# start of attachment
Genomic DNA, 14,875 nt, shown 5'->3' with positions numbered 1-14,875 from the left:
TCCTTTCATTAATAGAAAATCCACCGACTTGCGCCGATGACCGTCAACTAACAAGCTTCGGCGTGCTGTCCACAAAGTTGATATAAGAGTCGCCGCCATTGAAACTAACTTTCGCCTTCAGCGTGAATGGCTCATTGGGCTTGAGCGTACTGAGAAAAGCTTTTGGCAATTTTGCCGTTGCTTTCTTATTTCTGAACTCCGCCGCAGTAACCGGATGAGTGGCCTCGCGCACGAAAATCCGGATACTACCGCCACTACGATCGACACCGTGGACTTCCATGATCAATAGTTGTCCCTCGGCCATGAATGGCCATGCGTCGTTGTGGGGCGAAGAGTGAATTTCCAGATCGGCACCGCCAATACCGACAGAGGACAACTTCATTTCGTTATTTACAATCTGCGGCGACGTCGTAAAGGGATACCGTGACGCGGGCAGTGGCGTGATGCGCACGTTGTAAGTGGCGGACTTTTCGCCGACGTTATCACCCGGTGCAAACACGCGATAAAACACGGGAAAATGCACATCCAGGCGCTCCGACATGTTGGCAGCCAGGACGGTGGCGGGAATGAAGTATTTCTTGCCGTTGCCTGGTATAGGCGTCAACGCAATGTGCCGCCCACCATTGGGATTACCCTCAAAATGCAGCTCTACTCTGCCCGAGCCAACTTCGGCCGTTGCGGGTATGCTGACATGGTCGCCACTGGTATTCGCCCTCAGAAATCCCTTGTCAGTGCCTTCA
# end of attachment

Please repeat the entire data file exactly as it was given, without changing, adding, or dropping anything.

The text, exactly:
Genomic DNA, 14,875 nt, shown 5'->3' with positions numbered 1-14,875 from the left:
TCCTTTCATTAATAGAAAATCCACCGACTTGCGCCGATGACCGTCAACTAACAAGCTTCGGCGTGCTGTCCACAAAGTTGATATAAGAGTCGCCGCCATTGAAACTAACTTTCGCCTTCAGCGTGAATGGCTCATTGGGCTTGAGCGTACTGAGAAAAGCTTTTGGCAATTTTGCCGTTGCTTTCTTATTTCTGAACTCCGCCGCAGTAACCGGATGAGTGGCCTCGCGCACGAAAATCCGGATACTACCGCCACTACGATCGACACCGTGGACTTCCATGATCAATAGTTGTCCCTCGGCCATGAATGGCCATGCGTCGTTGTGGGGCGAAGAGTGAATTTCCAGATCGGCACCGCCAATACCGACAGAGGACAACTTCATTTCGTTATTTACAATCTGCGGCGACGTCGTAAAGGGATACCGTGACGCGGGCAGTGGCGTGATGCGCACGTTGTAAGTGGCGGACTTTTCGCCGACGTTATCACCCGGTGCAAACACGCGATAAAACACGGGAAAATGCACATCCAGGCGCTCCGACATGTTGGCAGCCAGGACGGTGGCGGGAATGAAGTATTTCTTGCCGTTGCCTGGTATAGGCGTCAACGCAATGTGCCGCCCACCATTGGGATTACCCTCAAAATGCAGCTCTACTCTGCCCGAGCCAACTTCGGCCGTTGCGGGTATGCTGACATGGTCGCCACTGGTATTCGCCCTCAGAAATCCCTTGTCAGTGCCTTCA